Right to be Forgotten
It might be that we all have some not-so-proud moments on the internet. It could be a simple photo published by a friend that now can be easily be found by anyone who searches our name online, like a future employer.
The UK’s High Court fought Google over the right to be forgotten on Google. The case started when a man wanted to remove search results about a past crime he committed. It’s hard to talk about what’s a matter of transparency and what is jeopardizing our privacy. If we want to know something about someone maybe we should only ask. It’s our choice to make about what we are going to share and with whom we are going to share it.
Whatever the case might be, the UK judge Mr. Justice Mark Warby ruled in the man’s favor. However, the judge rejected a separate claim in a case where a man committed a more of serious crime.
Google accepted the rulings from the UK Court, releasing a statement: “We work hard to comply with the right to be forgotten, but we take great care not to remove search results that are in the public interest.”
In Europe, the right to be forgotten is a legal precedent set in 2014 by the Court of Justice of the European Union. The legal procedure started when a man from Spain asked Google to remove information about his personal, financial history from their search engine.
In the United States, we don’t talk much about the right to be forgotten. Maybe we should.
Are Smart Home Appliances Spying on us?
There are so many advantages of smart technology. It makes our lives so much easier. However, there are many regulations that need to be placed on the new technology. The recent news about Facebook and longtime forgotten allegations about Google, make us think about the apps we use and take for granted not thinking about what these companies get in return.
Recently, technology journalist Kashmir Hill knowingly let innocent household items spy on her. She basically turned her one-bedroom apartment into what we call a “smart home.” She measured how much data was collected by the companies which made those devices.
Kashmir Hill gave a TED talk and she said that the experience was like living in a “commercial, surveillance state” with “not a single hour of digital silence.” What she found was that she was giving so much information to the companies behind the appliances produced.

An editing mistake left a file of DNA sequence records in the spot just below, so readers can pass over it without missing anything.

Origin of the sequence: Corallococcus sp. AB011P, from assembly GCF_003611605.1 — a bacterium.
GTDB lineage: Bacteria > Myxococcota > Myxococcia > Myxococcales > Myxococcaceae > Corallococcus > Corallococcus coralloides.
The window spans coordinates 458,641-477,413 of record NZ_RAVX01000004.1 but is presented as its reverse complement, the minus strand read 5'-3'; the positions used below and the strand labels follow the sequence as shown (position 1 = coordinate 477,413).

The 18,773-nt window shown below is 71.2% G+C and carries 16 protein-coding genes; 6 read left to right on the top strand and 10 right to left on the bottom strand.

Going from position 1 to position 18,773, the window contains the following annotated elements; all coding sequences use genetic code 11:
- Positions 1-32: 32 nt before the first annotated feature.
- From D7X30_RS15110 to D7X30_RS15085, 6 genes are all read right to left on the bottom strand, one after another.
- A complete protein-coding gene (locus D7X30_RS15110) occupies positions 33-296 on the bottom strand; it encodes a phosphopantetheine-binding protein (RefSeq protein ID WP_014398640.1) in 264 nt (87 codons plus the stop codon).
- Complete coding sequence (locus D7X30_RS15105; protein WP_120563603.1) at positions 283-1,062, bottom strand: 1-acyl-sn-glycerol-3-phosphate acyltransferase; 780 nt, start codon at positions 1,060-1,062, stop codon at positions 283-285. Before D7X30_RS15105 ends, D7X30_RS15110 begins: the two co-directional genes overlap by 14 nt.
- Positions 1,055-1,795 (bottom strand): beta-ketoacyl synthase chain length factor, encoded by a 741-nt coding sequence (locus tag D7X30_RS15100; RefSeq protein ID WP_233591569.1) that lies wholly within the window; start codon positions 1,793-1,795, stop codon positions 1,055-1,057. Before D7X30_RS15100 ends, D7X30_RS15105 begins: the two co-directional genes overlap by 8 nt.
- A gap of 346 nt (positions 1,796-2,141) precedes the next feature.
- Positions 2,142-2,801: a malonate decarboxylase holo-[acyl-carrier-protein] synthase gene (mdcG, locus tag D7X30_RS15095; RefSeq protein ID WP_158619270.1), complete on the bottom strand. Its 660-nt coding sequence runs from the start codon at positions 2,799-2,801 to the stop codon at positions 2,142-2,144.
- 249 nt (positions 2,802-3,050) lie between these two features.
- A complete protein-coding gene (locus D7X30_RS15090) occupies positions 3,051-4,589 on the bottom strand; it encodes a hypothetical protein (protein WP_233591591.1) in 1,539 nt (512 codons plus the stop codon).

Ms. Hill said: “The Amazon Echo talked to Amazon servers every three minutes and the TV was sending information about every show we watched on Hulu, which was in turn shared with data brokers.”
Let’s keep in mind that not all information could be collected and analyzed by Kashmir Hill. The question to ask is how is this data being used. There is a great lack of transparency about how this collected data is being used for profit.
ISIS Uses Sign Language to Recruit
Recently, it was discovered that there was an online method that the Jihadist group, ISIS, used to recruit members. However, Google developed tools to prevent extremists from using online methods to recruit.
Yasmin Green revealed that those searching for Jihadist material on Google are presented with adverts and online videos offering them alternative views. This has reached more than 300,000 potential recruits. Furthermore, when searching Jihadism, Google returns anti-extremism links and messages of peace are being presented as an alternative.
Ms. Green said that ISIS uses sophisticated ways to recruit people online, including offering videos in different languages, including sign language, “They had a video in sign language. They took the time to make sure their message reached the hard-of-hearing,” she said.
As Ms. Green said we should work on developing “empathetic technology” to fight online abuse which could work in a similar way as the recent fight against Jihadists.